Tuesday, February 24, 2009

Whither China's Surplus

Just read a post at Broken Symmetry called Famous Last Words.

This is a typical doom-and-gloom piece about how China will overtake the US in x years with its GDP growth or, in this case, its reserve (growth implied) as evidence.

I just don't buy it anymore. China's $2.2 Trillion in reserves could, with multiplier effects, have meant $6.6 Trillion for China's citizens - or about $6600 per person, almost 43 times the poverty level.

Instead we are supposed to worry that China... could do exactly that some day in the future? Except that we just learned a very painful and obvious lesson - if you start selling debt in bulk, the market price of that debt plummets. I have no idea what the price of US Treasuries would tumble to if China tried to sell off its debt in short order, but I would not be surprised if $2.2 Trillion turned into $1.5 Trillion quite quickly (remember, there are only $833 Billion in existence as of today).

The only real reason I can see for the current Chinese policy is one that is domestically focused. Specifically, my guess is that the Chinese don't want China to turn into a liberal democracy (there are already signs that it is moving in that direction). The Chinese are probably afraid that a wealthy populace will start demanding things like right and equal treatment under the law... and before you know it, they'll be Canada. So instead, China is sucking the country dry to subsidize their manufacturing sector and relying on US demand to fuel their supply.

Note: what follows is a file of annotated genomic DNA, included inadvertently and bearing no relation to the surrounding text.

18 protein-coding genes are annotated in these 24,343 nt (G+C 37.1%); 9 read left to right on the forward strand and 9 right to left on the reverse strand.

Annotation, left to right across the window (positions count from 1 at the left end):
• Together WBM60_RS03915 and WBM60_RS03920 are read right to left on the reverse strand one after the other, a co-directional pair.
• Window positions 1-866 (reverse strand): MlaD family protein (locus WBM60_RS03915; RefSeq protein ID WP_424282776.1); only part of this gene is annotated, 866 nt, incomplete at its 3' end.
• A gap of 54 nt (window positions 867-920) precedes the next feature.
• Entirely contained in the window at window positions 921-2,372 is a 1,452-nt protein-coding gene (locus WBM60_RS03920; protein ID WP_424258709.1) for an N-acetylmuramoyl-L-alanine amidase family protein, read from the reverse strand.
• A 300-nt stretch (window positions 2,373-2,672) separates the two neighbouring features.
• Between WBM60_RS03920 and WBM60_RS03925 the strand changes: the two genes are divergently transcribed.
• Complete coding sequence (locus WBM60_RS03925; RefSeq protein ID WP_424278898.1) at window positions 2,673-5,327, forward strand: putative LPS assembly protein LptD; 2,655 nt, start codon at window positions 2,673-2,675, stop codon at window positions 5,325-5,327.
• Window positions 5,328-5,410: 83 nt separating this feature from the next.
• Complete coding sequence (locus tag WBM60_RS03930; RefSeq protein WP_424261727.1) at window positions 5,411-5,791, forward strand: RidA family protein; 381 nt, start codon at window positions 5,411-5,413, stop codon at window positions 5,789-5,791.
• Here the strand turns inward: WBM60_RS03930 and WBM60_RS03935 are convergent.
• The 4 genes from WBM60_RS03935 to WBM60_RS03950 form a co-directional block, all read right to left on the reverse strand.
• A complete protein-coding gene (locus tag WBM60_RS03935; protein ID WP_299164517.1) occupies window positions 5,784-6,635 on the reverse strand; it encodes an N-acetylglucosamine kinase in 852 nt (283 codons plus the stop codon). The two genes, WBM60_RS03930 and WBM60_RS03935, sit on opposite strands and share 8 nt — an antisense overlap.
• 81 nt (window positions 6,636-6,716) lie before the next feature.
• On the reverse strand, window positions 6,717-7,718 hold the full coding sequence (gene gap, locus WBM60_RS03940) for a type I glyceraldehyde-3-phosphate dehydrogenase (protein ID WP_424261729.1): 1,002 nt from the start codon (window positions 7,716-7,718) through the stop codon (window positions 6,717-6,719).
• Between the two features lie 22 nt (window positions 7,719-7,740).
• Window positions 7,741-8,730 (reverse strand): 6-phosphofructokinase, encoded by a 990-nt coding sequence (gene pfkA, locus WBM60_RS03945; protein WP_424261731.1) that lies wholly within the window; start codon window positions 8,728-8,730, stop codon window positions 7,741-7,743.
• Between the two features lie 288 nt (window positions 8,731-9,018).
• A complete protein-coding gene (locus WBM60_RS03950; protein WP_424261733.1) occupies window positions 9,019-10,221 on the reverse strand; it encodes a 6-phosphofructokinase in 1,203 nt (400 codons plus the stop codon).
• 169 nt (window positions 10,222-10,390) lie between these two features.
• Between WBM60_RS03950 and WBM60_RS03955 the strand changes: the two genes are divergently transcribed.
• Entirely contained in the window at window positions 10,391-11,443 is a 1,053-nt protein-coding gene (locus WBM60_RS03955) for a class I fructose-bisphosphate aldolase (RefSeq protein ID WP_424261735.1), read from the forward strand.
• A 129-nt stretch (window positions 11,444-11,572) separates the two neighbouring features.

Which means that the growth China has had is Chinese manufacturers taking over the US and European markets, but they simply can't grow faster than the US and Europe after a while, because there is little organic Chinese demand for goods, do to Chinese poverty.

I'd love to hear a plausible alternative explanation, but so far, that's the only one that makes sense to me.

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